A few weeks ago I watched Baz Lurhmann’s The Great Gatsby. I had put off watching it, fearful that it would fall short of the 1974 movie that as a teenage girl had me wringing my hands and my heart writhing with pain at the injustice done to Jay Gatsby.
For it is often that those long ago influences capture a part of us, particularly when youth catches us impressionable and full of yearning for beautiful men who long for just one woman.
This 1974 movie was also what drove me to discover F. Scott Fitzgerald.
Fitzgerald is said to have described the book as his imaginary eldest brother. Though not a successful novel in his time, it is estimated that the novel’s sales average around 500,000 copies a year.
The story of Jay and Daisy reminds me much of Heathcliff and Cathy. Daisy and Cathy are both spoiled and selfish women. The men who loved them doomed from the moment their hearts opened and allowed these women passage to their souls.
Remakes are often a disappointment, even when decades have passed. Yet in watching the new Gatsby, with all its excess, I found myself once again leaving the walls of my home to be transported to another time and place.
These two versions of this wonderful story could not be more different. Yet the most important aspects have changed little. Redford’s Jay swelled my teenage heart. Leo’s Jay did the same for my middle aged one.
In comparison Redford’s Jay is a much more subtle portrayal. Calmer, though still with that underlying urgency to please Daisy. But as the film continued I found myself liking Leo’s Jay just that little bit more. His desperation is more palpable, his nervous energy when around Daisy makes him a little more vulnerable.
I have never liked the character of Daisy. After all, she threw Jay in to the whirlwind in both films. That said…what a wonderful character she must have been to write. Mia Farrow’s version of Daisy left me scornful of this silly, vapid and selfish woman. Carey Mulligan’s Daisy found me a little more sympathetic. Not much, but there were subtle nuances in her portrayal that in comparison Mia Farrow missed showing us.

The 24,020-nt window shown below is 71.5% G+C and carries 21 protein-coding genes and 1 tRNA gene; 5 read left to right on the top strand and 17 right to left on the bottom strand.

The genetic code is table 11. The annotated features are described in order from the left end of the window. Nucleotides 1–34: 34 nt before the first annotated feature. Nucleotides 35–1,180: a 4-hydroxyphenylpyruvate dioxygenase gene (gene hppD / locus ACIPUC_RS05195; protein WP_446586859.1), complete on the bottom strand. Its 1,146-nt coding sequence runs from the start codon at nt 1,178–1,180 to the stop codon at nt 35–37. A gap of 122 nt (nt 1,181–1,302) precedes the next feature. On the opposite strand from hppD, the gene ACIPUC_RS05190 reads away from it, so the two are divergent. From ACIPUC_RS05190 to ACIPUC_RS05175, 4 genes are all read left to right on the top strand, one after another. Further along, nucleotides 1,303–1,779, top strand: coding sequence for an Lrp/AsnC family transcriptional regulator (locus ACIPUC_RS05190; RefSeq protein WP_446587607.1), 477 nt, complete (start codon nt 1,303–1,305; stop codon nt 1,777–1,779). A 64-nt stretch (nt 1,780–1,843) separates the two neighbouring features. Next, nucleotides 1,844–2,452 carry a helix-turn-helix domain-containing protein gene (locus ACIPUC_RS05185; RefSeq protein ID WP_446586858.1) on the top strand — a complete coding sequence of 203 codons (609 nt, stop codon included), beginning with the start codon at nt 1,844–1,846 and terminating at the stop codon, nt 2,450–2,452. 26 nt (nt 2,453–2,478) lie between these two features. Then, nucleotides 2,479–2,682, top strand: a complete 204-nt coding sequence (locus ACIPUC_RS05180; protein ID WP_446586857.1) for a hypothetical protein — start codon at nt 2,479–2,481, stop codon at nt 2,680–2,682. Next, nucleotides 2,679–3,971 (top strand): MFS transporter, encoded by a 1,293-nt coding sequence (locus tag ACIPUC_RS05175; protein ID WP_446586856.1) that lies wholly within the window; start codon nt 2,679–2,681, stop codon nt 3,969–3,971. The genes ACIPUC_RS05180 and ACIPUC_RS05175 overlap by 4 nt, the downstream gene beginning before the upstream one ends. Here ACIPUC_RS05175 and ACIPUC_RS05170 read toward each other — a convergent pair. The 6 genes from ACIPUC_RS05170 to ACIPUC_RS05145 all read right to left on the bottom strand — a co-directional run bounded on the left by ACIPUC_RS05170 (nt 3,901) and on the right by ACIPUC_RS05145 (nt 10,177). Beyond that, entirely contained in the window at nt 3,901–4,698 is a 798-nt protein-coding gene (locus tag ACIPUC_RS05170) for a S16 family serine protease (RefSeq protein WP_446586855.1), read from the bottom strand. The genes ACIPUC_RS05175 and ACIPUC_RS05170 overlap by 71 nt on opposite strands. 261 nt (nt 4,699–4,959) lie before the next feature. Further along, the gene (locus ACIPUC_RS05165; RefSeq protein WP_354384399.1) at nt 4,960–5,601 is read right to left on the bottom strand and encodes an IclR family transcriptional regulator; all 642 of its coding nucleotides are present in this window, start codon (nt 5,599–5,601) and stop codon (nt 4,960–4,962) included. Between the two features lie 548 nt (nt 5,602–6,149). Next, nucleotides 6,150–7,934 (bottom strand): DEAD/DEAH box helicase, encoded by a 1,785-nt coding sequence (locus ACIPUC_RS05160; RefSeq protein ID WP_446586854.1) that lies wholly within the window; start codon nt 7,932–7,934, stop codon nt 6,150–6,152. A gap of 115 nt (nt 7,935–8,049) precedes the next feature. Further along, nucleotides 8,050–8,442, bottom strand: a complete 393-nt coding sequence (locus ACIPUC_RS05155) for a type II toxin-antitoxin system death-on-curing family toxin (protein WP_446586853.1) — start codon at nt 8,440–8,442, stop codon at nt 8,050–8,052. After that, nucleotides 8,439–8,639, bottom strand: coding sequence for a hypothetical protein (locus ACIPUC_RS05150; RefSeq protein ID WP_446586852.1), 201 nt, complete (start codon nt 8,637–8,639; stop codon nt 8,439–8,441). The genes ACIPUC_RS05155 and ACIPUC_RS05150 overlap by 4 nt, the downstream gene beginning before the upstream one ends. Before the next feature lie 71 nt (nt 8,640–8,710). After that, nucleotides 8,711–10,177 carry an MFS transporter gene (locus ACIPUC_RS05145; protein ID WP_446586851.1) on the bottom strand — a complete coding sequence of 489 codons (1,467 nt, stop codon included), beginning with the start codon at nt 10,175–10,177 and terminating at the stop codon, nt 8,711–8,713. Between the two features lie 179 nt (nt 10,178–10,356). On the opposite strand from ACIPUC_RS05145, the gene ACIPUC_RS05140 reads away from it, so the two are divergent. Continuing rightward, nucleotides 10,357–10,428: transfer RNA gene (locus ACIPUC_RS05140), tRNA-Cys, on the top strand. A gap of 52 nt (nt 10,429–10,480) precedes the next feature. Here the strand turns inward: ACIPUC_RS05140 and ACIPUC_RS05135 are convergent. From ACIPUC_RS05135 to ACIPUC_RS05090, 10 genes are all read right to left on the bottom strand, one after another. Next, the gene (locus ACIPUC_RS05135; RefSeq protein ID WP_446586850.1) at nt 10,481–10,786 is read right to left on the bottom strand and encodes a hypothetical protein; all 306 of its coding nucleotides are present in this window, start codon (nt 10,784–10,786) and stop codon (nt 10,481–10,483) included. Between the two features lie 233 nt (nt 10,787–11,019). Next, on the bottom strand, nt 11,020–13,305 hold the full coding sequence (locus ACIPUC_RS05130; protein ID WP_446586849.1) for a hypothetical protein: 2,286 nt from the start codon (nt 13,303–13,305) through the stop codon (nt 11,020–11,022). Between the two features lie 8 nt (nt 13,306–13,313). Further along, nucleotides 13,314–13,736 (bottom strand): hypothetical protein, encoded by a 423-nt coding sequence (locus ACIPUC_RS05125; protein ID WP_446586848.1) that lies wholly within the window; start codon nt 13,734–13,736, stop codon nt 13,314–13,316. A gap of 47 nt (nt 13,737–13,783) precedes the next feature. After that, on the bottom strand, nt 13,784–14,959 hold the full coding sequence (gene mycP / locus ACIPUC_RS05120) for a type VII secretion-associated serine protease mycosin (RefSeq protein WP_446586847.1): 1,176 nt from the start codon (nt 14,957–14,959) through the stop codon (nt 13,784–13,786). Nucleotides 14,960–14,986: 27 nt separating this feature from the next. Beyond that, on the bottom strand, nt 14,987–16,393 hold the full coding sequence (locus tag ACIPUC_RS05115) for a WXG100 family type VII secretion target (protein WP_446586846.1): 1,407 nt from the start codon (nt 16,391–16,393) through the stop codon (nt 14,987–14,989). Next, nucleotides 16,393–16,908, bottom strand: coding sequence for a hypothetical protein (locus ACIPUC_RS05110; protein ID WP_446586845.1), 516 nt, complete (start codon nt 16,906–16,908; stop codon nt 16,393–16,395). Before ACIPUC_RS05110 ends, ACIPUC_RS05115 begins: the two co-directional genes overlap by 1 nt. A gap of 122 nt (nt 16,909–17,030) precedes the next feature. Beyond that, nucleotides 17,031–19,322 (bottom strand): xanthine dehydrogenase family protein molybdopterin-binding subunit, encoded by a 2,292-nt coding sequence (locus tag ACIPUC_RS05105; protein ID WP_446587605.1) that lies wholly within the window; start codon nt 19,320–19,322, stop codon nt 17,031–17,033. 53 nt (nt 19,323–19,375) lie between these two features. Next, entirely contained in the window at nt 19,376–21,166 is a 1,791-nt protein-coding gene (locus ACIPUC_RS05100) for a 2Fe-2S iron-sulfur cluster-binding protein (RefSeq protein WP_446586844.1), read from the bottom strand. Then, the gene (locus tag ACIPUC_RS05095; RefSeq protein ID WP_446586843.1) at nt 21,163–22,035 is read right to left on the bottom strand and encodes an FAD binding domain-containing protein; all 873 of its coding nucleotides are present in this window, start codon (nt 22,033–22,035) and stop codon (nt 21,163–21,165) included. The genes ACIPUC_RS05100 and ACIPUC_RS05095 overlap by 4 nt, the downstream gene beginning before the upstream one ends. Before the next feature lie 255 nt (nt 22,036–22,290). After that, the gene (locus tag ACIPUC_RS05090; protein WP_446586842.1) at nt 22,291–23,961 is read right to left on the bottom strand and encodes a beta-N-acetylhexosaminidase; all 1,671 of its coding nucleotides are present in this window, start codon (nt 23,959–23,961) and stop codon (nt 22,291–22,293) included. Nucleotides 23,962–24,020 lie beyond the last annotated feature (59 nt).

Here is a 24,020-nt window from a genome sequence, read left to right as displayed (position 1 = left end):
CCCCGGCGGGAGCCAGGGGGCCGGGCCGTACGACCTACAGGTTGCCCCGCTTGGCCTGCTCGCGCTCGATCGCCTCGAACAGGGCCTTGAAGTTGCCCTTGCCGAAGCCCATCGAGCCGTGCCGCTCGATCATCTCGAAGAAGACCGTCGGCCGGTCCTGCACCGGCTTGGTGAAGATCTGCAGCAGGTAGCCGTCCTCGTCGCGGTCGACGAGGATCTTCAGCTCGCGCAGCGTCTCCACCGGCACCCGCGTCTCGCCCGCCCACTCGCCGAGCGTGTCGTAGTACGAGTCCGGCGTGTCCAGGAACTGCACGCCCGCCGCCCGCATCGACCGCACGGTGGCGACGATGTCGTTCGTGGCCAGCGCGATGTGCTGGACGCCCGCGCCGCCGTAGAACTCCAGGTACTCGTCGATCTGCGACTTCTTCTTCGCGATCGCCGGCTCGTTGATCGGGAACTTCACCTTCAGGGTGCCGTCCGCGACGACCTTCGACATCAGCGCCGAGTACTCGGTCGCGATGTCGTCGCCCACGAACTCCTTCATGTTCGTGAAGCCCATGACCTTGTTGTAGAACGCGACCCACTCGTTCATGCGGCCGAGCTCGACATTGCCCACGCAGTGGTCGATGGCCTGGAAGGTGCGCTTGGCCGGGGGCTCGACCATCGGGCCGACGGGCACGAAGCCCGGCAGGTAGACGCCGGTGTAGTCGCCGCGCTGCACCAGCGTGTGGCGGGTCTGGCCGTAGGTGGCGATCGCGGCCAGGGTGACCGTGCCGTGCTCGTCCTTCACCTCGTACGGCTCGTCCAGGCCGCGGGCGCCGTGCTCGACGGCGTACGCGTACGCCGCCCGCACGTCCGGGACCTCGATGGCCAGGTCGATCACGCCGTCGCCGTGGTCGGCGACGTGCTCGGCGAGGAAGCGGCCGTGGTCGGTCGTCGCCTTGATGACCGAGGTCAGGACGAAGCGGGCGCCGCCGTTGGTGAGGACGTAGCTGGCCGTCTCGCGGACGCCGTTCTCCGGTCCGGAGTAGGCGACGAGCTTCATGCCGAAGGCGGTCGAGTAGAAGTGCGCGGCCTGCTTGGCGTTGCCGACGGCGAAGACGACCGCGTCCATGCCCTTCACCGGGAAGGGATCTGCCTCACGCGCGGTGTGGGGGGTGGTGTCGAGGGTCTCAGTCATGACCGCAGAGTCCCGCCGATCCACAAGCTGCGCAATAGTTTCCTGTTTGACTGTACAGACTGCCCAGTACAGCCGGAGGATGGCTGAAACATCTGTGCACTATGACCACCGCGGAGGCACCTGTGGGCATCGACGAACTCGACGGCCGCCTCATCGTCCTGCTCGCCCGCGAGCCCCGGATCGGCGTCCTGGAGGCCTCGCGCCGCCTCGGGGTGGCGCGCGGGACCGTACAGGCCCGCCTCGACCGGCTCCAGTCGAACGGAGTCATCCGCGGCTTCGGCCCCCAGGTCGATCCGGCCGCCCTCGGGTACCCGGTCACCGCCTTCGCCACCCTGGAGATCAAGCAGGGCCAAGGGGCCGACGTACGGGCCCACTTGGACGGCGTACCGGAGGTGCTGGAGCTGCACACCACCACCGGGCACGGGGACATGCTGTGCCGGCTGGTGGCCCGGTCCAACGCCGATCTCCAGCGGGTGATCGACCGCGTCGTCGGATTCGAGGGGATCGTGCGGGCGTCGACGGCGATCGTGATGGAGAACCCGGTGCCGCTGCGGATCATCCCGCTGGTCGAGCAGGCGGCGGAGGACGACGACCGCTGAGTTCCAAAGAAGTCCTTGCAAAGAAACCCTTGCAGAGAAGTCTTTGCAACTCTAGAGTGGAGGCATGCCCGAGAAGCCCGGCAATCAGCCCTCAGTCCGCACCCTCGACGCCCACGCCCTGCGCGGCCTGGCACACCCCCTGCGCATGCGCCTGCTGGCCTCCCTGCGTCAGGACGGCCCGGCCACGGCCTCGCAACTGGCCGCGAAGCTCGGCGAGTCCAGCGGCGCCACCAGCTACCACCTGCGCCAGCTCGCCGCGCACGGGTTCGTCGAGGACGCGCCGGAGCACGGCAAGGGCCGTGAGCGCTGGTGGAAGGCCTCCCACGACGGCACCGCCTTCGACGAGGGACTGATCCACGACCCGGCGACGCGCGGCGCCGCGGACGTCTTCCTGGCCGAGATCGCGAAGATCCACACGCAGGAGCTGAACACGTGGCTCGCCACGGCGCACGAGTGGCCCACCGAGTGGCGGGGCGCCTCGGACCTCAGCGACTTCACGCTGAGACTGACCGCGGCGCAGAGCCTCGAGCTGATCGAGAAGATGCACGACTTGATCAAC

The Buchanans as a unit are such wonderful villains. For villains they are. They remind me of a gin and tonic. Both bitter on their own. Yet it is when put together that they meld to take you down before you know it. In fact, the Buchanans belong together in their toxic relationship and worthless world.
Tobey Macquire took on admirably the role of Nick Carroway from Sam Waterston. Both men did a great job. Nick is a wonderful character as he narrates his way through the time he spent with Jay and Daisy. There is something haunting about Toby Macquire’s voice that I have always liked. I think that casting him as Nick was a wonderful choice.
The 2013 movie is most definitely a Lurhmann production. And he doesn’t always get it right. While I loved Moulin Rouge I disliked almost everything about Australia.
I think the cast is where he got this one right. Their performances added a dose of subtlety to his usual need for excess. I was prepared to hate this version. Instead I found myself falling in love with this story all over again. I knew I was lost when a familiar feeling was roused in my chest. I wanted to protect Jay from the inevitable.